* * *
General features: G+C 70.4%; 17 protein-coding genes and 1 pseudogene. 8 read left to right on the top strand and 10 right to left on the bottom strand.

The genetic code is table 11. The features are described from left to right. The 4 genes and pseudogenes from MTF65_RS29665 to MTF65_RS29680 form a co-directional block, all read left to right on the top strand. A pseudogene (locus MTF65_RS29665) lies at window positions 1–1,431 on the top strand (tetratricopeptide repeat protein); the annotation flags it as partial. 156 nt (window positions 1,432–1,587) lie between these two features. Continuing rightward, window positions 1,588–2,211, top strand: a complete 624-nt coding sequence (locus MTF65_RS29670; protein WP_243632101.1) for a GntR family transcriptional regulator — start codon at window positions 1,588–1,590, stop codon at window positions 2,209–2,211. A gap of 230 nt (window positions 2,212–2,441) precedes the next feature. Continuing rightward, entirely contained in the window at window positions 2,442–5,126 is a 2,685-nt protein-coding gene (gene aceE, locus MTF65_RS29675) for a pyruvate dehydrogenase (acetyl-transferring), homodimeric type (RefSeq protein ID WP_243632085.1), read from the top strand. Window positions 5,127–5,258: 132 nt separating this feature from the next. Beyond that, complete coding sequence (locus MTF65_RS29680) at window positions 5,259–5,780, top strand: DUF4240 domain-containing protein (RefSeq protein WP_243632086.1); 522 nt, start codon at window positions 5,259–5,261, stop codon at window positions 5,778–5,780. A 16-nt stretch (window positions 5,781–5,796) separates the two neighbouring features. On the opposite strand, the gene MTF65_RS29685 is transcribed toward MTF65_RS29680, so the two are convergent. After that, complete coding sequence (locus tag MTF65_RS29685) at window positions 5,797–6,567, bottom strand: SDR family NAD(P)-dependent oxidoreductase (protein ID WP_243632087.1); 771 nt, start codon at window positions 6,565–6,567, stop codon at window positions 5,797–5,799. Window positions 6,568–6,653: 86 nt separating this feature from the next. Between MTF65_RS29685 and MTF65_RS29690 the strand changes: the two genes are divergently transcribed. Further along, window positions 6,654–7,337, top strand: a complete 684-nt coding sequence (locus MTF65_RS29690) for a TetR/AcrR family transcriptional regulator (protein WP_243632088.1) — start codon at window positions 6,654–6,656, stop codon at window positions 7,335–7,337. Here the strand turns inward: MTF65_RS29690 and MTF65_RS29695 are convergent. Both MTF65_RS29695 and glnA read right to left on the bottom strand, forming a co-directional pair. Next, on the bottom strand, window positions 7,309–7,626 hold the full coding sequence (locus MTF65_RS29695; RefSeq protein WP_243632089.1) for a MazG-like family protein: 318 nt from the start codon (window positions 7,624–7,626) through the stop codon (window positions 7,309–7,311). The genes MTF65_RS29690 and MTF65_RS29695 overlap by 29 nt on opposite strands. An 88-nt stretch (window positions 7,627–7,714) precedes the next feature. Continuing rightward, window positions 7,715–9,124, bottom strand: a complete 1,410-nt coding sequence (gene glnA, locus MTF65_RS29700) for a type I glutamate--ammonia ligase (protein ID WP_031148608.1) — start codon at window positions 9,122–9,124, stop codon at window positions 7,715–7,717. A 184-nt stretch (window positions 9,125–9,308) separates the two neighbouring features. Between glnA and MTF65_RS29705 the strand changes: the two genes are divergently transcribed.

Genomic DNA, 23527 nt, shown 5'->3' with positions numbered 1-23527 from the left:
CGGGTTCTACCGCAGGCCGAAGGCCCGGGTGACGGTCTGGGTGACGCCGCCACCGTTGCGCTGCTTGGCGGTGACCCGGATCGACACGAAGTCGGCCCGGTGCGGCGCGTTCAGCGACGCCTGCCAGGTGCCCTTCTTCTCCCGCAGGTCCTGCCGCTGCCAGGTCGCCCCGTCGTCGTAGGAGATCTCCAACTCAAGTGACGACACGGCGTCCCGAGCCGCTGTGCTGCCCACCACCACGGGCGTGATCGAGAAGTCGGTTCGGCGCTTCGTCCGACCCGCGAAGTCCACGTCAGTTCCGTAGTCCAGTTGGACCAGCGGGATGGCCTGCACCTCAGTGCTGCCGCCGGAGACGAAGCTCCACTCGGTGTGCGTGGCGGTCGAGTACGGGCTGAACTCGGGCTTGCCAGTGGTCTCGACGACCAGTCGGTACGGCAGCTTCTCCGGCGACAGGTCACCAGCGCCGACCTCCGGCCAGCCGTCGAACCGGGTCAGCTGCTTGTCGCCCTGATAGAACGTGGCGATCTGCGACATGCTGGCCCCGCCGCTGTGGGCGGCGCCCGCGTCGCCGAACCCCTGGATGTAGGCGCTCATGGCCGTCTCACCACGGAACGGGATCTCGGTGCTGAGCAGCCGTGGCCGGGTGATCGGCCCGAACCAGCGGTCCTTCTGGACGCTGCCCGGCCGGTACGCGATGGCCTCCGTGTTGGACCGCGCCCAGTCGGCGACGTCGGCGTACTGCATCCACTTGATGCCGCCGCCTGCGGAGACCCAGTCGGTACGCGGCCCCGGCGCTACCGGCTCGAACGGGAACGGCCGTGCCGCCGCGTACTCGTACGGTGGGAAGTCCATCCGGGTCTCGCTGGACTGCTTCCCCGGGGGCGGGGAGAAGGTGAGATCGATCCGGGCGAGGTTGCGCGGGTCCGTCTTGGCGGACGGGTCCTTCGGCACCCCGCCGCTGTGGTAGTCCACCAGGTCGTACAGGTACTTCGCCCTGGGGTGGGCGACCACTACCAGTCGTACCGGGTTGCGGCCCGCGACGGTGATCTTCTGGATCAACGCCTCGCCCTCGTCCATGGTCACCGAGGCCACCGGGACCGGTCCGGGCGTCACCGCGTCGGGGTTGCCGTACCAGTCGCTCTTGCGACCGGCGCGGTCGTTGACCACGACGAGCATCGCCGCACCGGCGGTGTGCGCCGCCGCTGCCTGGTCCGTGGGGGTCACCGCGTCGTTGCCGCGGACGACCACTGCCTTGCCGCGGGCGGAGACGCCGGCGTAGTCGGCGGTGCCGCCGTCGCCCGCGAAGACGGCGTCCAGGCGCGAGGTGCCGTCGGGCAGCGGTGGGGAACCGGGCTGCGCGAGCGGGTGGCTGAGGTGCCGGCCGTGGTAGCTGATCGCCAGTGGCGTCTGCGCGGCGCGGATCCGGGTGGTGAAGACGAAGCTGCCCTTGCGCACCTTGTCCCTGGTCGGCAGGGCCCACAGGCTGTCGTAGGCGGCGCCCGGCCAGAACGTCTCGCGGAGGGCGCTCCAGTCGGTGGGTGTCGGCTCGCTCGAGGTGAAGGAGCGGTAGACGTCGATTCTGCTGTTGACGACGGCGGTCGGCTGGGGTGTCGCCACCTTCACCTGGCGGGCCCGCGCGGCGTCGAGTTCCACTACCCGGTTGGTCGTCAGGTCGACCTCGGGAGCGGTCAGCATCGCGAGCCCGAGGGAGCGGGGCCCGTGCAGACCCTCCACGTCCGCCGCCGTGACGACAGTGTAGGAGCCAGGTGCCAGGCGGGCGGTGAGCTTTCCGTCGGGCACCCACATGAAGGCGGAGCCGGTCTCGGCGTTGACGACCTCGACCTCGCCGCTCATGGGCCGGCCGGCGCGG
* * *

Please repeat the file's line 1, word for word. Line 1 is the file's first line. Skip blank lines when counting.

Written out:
General features: G+C 70.4%; 17 protein-coding genes and 1 pseudogene. 8 read left to right on the top strand and 10 right to left on the bottom strand.